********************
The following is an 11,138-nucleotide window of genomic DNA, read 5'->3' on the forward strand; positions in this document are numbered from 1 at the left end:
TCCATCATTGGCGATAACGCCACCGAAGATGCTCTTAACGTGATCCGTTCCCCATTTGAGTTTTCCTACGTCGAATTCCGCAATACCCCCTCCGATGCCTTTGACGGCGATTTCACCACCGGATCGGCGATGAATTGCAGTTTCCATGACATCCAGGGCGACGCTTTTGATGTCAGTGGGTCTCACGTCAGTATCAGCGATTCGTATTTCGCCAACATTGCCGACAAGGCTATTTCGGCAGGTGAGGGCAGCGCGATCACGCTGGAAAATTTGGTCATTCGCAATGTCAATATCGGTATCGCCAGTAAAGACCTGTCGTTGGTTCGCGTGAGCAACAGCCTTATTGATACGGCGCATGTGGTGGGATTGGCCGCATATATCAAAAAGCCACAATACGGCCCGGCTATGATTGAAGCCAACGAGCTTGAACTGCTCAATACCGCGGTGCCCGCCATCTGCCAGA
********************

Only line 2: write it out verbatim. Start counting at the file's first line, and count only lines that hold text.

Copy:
TCCATCATTGGCGATAACGCCACCGAAGATGCTCTTAACGTGATCCGTTCCCCATTTGAGTTTTCCTACGTCGAATTCCGCAATACCCCCTCCGATGCCTTTGACGGCGATTTCACCACCGGATCGGCGATGAATTGCAGTTTCCATGACATCCAGGGCGACGCTTTTGATGTCAGTGGGTCTCACGTCAGTATCAGCGATTCGTATTTCGCCAACATTGCCGACAAGGCTATTTCGGCAGGTGAGGGCAGCGCGATCACGCTGGAAAATTTGGTCATTCGCAATGTCAATATCGGTATCGCCAGTAAAGACCTGTCGTTGGTTCGCGTGAGCAACAGCCTTATTGATACGGCGCATGTGGTGGGATTGGCCGCATATATCAAAAAGCCACAATACGGCCCGGCTATGATTGAAGCCAACGAGCTTGAACTGCTCAATACCGCGGTGCCCGCCATCTGCCAGA